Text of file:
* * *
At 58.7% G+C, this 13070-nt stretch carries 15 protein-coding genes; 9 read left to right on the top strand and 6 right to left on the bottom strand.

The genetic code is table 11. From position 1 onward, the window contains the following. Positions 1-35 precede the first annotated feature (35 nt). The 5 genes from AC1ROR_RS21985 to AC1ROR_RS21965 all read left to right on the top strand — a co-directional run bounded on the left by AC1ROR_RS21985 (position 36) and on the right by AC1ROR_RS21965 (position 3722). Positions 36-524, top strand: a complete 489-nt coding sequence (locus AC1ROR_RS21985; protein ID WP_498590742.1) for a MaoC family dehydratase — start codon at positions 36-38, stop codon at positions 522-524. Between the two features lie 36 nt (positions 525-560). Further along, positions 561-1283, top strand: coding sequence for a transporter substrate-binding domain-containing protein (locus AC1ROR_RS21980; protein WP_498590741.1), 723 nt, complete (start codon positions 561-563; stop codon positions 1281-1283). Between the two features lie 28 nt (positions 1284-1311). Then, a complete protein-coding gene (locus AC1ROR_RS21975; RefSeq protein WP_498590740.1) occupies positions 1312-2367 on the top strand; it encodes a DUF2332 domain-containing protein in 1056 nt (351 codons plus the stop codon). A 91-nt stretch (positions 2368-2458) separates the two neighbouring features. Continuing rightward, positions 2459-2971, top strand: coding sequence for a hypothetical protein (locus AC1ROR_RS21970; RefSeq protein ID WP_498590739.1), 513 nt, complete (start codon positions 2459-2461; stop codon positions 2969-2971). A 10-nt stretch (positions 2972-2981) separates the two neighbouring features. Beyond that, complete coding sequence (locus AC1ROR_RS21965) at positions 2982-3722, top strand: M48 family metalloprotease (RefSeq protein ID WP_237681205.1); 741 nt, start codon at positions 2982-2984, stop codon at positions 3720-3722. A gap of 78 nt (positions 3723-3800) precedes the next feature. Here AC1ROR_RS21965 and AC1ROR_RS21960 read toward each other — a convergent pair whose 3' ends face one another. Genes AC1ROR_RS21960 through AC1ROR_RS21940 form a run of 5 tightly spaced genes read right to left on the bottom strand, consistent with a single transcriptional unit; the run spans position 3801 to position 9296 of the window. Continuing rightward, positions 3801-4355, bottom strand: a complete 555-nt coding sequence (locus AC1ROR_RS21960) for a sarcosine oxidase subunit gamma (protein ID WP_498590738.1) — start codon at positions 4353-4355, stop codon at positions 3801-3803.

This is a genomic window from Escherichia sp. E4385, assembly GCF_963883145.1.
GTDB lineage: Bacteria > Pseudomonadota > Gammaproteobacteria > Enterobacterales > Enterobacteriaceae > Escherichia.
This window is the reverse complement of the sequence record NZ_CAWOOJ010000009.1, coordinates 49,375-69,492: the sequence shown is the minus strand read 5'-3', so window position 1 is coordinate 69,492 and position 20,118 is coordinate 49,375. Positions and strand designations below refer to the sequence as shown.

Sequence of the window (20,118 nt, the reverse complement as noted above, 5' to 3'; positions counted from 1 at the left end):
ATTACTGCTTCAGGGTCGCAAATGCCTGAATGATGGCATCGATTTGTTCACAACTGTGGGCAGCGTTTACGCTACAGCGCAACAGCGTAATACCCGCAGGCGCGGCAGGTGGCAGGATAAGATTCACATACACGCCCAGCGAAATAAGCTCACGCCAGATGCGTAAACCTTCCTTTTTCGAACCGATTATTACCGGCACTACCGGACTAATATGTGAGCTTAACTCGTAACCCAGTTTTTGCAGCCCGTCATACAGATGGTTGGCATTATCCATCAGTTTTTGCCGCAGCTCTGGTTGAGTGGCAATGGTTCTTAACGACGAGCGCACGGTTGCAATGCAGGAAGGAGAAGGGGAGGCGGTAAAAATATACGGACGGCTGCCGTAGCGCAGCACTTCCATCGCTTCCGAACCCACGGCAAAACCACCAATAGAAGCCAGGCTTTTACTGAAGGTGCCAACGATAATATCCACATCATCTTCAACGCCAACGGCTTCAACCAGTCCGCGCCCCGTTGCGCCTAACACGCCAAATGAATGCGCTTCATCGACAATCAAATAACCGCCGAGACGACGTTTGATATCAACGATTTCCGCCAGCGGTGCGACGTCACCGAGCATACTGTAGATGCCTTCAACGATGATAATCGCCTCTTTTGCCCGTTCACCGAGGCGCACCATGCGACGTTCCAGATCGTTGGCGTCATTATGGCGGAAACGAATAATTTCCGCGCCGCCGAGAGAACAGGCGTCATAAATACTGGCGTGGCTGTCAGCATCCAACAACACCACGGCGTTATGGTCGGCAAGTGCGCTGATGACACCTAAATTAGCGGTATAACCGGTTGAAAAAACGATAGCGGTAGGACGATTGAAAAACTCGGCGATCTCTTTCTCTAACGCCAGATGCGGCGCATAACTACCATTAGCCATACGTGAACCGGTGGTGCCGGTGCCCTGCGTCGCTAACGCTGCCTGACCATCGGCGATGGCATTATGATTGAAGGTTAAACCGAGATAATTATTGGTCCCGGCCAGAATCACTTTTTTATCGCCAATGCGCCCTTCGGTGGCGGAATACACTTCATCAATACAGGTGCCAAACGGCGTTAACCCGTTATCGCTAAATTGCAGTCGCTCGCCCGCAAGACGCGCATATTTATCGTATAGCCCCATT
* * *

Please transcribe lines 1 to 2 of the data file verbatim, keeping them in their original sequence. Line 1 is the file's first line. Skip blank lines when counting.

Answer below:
At 58.7% G+C, this 13070-nt stretch carries 15 protein-coding genes; 9 read left to right on the top strand and 6 right to left on the bottom strand.

The genetic code is table 11. From position 1 onward, the window contains the following. Positions 1-35 precede the first annotated feature (35 nt). The 5 genes from AC1ROR_RS21985 to AC1ROR_RS21965 all read left to right on the top strand — a co-directional run bounded on the left by AC1ROR_RS21985 (position 36) and on the right by AC1ROR_RS21965 (position 3722). Positions 36-524, top strand: a complete 489-nt coding sequence (locus AC1ROR_RS21985; protein ID WP_498590742.1) for a MaoC family dehydratase — start codon at positions 36-38, stop codon at positions 522-524. Between the two features lie 36 nt (positions 525-560). Further along, positions 561-1283, top strand: coding sequence for a transporter substrate-binding domain-containing protein (locus AC1ROR_RS21980; protein WP_498590741.1), 723 nt, complete (start codon positions 561-563; stop codon positions 1281-1283). Between the two features lie 28 nt (positions 1284-1311). Then, a complete protein-coding gene (locus AC1ROR_RS21975; RefSeq protein WP_498590740.1) occupies positions 1312-2367 on the top strand; it encodes a DUF2332 domain-containing protein in 1056 nt (351 codons plus the stop codon). A 91-nt stretch (positions 2368-2458) separates the two neighbouring features. Continuing rightward, positions 2459-2971, top strand: coding sequence for a hypothetical protein (locus AC1ROR_RS21970; RefSeq protein ID WP_498590739.1), 513 nt, complete (start codon positions 2459-2461; stop codon positions 2969-2971). A 10-nt stretch (positions 2972-2981) separates the two neighbouring features. Beyond that, complete coding sequence (locus AC1ROR_RS21965) at positions 2982-3722, top strand: M48 family metalloprotease (RefSeq protein ID WP_237681205.1); 741 nt, start codon at positions 2982-2984, stop codon at positions 3720-3722. A gap of 78 nt (positions 3723-3800) precedes the next feature. Here AC1ROR_RS21965 and AC1ROR_RS21960 read toward each other — a convergent pair whose 3' ends face one another. Genes AC1ROR_RS21960 through AC1ROR_RS21940 form a run of 5 tightly spaced genes read right to left on the bottom strand, consistent with a single transcriptional unit; the run spans position 3801 to position 9296 of the window. Continuing rightward, positions 3801-4355, bottom strand: a complete 555-nt coding sequence (locus AC1ROR_RS21960) for a sarcosine oxidase subunit gamma (protein ID WP_498590738.1) — start codon at positions 4353-4355, stop codon at positions 3801-3803.